IDRT - Integrated Data Repository Toolkit
Space shortcuts
Space Tools

Versions Compared


  • This line was added.
  • This line was removed.
  • Formatting was changed.

Optimization of i2b2 query strategy

i2b2 queries often contain multiple attributes which are combined with AND clauses (e.g. "diagnosis = diabetes AND age <= 18 years"). The i2b2 CRC cell (Clinical Research Chart) queries these attributes consecutively from the OBSERVATION_FACT table, using the result sets of each query as a base for the next query. Thus the amount of patients or encounters that needs to be evaluated decrease over each step of the query plan. In order to narrow down the search space quickly, it would be ideal to first query for attributes occurring rarely in the overall dataset. While this optimization is supported by i2b2, the platform needs to know about the frequency of each concept in the overall dataset to make use of it.


As an additional advantage, the i2b2 web client displays values of C_TOTALNUM in the concept hierarchy. Please note that i2b2 currently does not show counts for modifier concepts and to our knowledge also does not utilize the patient counts for modifier concepts for query optimization. Step 2b of the above SQL script (which is runtime intensive) can thus be commented out without negative effects.

Calculation of database table statistics

Many relational databases keep internal statistics about the composition of data in all tables of the system. These provide information about the total number of values in each column as well as their distribution, among other details. The database query optimizer leverages these statistics to construct the potentially best query strategy, including the order in which to query joined tables or the order in which to apply selection criteria. Depending on database configuration, these statistics may be updated automatically, e.g. after table content is updated, periodically (e.g. each night) or manually. Out-of-date statistics, which do no longer reflect the current content of a table, may lead to notable performance impacts because of inappropriate query strategies proposed by the optimizer. Thus, unless the database system is generally configured to update table statistics immediately after loading, it is recommended to include a procedure to explicitly update table statistics at the end of an i2b2 ETL pathway.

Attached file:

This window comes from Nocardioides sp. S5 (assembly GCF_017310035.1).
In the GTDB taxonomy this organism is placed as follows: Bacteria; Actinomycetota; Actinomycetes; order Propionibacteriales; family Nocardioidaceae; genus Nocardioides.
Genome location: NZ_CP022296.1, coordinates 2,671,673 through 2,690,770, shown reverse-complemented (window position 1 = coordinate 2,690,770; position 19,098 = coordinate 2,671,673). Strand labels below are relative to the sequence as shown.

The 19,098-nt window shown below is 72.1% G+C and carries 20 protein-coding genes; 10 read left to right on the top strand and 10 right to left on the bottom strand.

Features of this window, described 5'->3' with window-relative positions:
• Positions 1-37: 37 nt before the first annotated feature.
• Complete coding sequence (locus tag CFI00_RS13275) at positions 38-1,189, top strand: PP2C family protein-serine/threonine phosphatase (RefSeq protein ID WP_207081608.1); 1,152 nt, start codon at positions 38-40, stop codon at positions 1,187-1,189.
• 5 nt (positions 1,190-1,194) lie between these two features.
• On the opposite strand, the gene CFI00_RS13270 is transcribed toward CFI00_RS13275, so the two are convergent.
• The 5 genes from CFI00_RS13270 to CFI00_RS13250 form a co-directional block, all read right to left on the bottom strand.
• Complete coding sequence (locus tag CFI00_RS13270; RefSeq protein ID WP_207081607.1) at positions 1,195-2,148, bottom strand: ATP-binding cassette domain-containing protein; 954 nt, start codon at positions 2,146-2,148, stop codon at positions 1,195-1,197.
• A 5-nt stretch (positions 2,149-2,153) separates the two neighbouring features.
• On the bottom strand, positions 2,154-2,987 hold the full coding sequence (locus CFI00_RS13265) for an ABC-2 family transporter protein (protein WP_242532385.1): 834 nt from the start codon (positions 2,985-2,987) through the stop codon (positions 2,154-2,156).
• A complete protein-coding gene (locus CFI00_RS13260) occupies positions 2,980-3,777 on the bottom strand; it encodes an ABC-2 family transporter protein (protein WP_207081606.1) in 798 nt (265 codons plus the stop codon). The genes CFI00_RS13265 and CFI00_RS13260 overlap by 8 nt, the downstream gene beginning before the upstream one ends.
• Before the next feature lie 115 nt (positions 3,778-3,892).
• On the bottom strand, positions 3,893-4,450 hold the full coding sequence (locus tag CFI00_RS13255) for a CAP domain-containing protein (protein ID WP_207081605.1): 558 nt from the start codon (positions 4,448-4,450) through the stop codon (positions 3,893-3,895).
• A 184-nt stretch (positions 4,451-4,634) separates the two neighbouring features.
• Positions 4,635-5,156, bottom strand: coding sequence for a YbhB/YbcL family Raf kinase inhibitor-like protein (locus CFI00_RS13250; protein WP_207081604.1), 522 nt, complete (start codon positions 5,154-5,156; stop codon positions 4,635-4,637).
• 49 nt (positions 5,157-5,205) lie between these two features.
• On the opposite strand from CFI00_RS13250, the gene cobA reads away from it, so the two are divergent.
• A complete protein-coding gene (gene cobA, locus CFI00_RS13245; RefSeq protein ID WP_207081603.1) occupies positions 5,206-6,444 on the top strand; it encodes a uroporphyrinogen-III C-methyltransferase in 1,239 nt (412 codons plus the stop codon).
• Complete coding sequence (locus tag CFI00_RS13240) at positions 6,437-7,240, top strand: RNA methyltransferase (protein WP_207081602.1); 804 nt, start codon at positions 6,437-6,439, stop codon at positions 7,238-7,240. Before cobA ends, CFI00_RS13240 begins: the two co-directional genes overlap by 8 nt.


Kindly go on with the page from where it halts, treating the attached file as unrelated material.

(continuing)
Code Block

Index optimization of the OBSERVATION_FACT table

Column indexes are a long established method to improve query performance by speeding up the selection of relevant rows as well as join operations. In order to achieve this effect, the distinct values of selected table columns are stored separately, together with pointers to table rows containing each value. The database can leverage the often smaller size of these index structures to more quickly locate relevant data rows, instead of having to scan the full original table. Indexes are often stored in specialized structures (e.g. binary trees) which are optimized for quick access. Indexes can be constructed on single columns as well as multiple columns (composite indexes), which are concatenated to form the actual index value. Composite indexes provide an additional performance benefit when multiple columns are queried that are all part of the composite index, as only a single index structure needs to be examined, instead of several. However, composite indexes can only be applied if the provided search criteria are matching the order of columns in the index (e.g. if a composite index is concatenated out of columns A, B and C, it cannot be applied if column A is not part of the query).


Related information: Partitioning of tables and indexes can provide further performance improvements. The following section contains a modified script to create partitioned indexes. Also, the ETL process can be sped up by dropping indexes before loading and recreating them afterwards. 

Partitioning of the OBSERVATION_FACT Table

Some relational databases provide a partitioning feature, which can be applied to break up large tables into separate segments (partitioning, however, often is a separately licensed "enterprise-level" feature). The goal is to group data elements which are usually queried together in distinct partitions. While it would also be possible to explicitly place such groups into separate individual tables, the advantage of partitioning is that the overall table can still be accessed transparently under a single name, thus obviating the need to change program code accessing the table.